View all newsletters
Receive our newsletter - data, insights and analysis delivered to you
  1. Technology
February 21, 1993


By CBR Staff Writer

In the face of opposition from over 60 manufacturers, the 18 companies hoping to have the V.32terbo modem standard adopted by the Consulative Committee on International Telephony and Telegraphy, have abandoned their efforts. Matters came to a head last week with a series of joint press conferences by more than 60 modem manufacturers, which they say represent more than 75% of worldwide production, stating their opposition to the plan. Among the names are Cray Communications Ltd, General Datacomm Industries Inc, Hayes Microcomputer Products, Microcom Inc, Mot-rola Codex, Netcomm, Racal Datacom, Rockwell International Corp, Telenetics, and the Tricom Group. Indeed, so fierce has been the opposition that the plan to submit the technology to the CCITT seems to have been dropped almost overnight, amid denials that this had ever been the intention anyway: AT&T Paradyne now claims that it was only ever intending to push the technology as a de facto standard, while Bob Jones, managing director of Sonix Communications, maintains that it was More a discussion point than anything else. However, just two weeks ago both companies put their names to a press release that said The companies will pursue an effort before the appropriate standards bodies to formalise the proposed modulation scheme. Both AT&T Paradyne and Sonix intend to continue with their work on V.32terbo, but now see it as an open, unofficial standard. They still, maintain, however, that there are no inherent problems with the technology. The opposition to V.32terbo has been centred on two fronts: that it stretches the capabilities of V.32 too far, unreasonably raising users’ expectations of the speeds that they will achieve, and that an interim standard is not needed anyway, because is just around the corner. Indeed, the group predicts that full definition of will take place before the end of the year, with products following shortly afterwards. On the technical side, the dispute centres around V.32terbo’s inability to adapt its bandwidth to channel impairments: according to its critics, this means that it cannot optimise the throughput that the telephone network can support, resulting in frequent fallback to lower speeds. V.32terbo’s advocates, by contrast, believe that speeds of 19.2Kbps are realistically achievable and that fallback is not a major problem. This group also includes AT&T EasyLink, Nokia Telecommunications, National Semiconductor Corp, and Dataflex Design Ltd. James Dow, president and chief executive Officer of Microcom Inc, which has come out against V.32terbo, also feels that it could divert research and development resources away from, lengthening the timescale for its development. He feels that the joint statement was needed as It was important to let people know of all the companies against V.32terbo… otherwise AT&T’s marketing machine might persuade them otherwise. One company that seems to be out on its own is US Robotics Inc: while it has issued a statement stat-ing opposition to V.32terbo, its efforts are being concentrated on its own high speed standard, called HSTbis, which it is to launch in April. Presumably for this reason, the company is not one of those that is named amongst the group of 60. US Robotics says, however, that it will produce products once the standard is fully-defined.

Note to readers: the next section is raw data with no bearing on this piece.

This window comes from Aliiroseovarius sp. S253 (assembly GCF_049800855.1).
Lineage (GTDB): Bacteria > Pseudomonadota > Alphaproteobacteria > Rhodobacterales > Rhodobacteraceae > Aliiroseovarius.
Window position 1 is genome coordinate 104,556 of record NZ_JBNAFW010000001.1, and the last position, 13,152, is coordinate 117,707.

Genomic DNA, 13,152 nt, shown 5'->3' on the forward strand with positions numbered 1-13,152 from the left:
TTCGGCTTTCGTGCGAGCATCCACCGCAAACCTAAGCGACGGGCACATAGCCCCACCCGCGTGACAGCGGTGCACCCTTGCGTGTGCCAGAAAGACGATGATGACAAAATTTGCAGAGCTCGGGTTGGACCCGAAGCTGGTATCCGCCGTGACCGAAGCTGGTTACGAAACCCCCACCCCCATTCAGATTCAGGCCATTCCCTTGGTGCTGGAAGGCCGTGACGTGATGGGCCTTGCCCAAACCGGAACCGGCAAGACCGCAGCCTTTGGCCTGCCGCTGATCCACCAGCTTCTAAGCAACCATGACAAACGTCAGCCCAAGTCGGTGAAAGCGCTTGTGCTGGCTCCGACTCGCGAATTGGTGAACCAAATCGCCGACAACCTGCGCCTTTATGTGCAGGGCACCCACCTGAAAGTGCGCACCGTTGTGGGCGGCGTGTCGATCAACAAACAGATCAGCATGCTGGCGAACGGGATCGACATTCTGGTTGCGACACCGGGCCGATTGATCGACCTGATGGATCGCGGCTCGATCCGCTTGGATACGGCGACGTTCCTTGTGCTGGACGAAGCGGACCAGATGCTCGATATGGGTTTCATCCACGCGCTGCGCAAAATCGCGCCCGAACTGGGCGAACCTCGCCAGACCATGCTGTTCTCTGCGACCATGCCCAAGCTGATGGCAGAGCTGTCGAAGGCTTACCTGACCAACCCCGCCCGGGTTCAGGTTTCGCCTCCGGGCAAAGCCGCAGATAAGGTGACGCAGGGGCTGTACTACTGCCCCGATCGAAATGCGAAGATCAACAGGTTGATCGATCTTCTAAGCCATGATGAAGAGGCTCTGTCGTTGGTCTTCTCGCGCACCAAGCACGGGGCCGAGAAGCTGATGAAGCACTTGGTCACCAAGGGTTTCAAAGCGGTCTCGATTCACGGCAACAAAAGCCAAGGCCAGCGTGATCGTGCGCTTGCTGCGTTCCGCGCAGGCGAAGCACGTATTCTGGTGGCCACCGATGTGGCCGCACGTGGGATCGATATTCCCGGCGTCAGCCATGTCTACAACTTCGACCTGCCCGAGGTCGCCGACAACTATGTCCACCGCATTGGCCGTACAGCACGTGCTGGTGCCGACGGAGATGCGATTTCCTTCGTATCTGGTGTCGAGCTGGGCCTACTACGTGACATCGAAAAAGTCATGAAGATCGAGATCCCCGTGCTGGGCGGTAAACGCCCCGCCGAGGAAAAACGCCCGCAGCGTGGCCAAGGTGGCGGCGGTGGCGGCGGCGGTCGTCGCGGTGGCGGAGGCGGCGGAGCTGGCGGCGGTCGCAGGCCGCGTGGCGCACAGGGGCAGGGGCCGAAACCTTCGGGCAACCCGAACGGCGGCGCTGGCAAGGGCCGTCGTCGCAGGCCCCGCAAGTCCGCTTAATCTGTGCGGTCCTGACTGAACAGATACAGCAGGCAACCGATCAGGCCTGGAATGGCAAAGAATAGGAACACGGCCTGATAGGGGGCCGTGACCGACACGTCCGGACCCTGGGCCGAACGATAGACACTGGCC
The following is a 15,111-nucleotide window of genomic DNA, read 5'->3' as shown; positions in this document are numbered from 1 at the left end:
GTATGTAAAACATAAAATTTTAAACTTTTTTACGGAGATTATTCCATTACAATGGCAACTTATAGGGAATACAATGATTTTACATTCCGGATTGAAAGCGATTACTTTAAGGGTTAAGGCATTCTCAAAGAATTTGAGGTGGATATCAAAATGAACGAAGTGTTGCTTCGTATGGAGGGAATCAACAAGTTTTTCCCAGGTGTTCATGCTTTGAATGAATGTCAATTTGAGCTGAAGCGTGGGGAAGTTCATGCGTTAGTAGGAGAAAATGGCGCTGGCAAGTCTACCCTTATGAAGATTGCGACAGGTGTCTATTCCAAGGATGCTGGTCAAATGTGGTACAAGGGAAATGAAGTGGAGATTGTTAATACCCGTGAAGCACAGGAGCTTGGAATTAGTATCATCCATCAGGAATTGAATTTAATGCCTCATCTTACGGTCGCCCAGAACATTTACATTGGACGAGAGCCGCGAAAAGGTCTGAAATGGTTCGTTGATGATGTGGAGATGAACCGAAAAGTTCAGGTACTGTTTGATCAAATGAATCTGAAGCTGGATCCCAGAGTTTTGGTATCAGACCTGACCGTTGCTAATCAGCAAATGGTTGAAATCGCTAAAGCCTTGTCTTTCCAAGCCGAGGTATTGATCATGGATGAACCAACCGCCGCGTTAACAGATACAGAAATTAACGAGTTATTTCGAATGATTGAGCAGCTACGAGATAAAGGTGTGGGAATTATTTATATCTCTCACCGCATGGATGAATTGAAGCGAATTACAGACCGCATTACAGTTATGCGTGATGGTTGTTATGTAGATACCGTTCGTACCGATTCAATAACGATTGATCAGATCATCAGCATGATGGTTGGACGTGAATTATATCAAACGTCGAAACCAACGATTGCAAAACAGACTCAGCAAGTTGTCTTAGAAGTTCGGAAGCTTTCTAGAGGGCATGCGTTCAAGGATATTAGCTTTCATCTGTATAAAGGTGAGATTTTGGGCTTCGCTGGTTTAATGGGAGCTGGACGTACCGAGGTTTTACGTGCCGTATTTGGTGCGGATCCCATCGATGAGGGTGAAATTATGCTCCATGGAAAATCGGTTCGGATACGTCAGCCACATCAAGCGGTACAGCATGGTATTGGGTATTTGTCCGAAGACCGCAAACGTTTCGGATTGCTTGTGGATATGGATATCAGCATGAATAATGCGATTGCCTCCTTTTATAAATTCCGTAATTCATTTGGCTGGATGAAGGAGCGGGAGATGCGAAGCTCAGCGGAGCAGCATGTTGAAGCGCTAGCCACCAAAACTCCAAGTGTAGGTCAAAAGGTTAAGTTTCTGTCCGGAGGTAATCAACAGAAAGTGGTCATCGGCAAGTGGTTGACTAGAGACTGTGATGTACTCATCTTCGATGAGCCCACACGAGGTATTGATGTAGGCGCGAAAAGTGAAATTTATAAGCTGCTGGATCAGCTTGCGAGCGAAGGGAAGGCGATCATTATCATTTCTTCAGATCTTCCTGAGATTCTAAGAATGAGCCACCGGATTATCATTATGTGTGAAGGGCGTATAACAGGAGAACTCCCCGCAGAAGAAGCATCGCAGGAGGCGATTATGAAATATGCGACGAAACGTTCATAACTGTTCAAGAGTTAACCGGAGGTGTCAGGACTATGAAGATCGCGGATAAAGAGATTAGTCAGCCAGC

Content from our partners
Scan and deliver
GenAI cybersecurity: "A super-human analyst, with a brain the size of a planet."
Cloud, AI, and cyber security – highlights from DTX Manchester

Websites in our network
Select and enter your corporate email address Tech Monitor's research, insight and analysis examines the frontiers of digital transformation to help tech leaders navigate the future. Our Changelog newsletter delivers our best work to your inbox every week.
  • CIO
  • CTO
  • CISO
  • CSO
  • CFO
  • CDO
  • CEO
  • Architect Founder
  • MD
  • Director
  • Manager
  • Other
Visit our privacy policy for more information about our services, how Progressive Media Investments may use, process and share your personal data, including information on your rights in respect of your personal data and how you can unsubscribe from future marketing communications. Our services are intended for corporate subscribers and you warrant that the email address submitted is your corporate email address.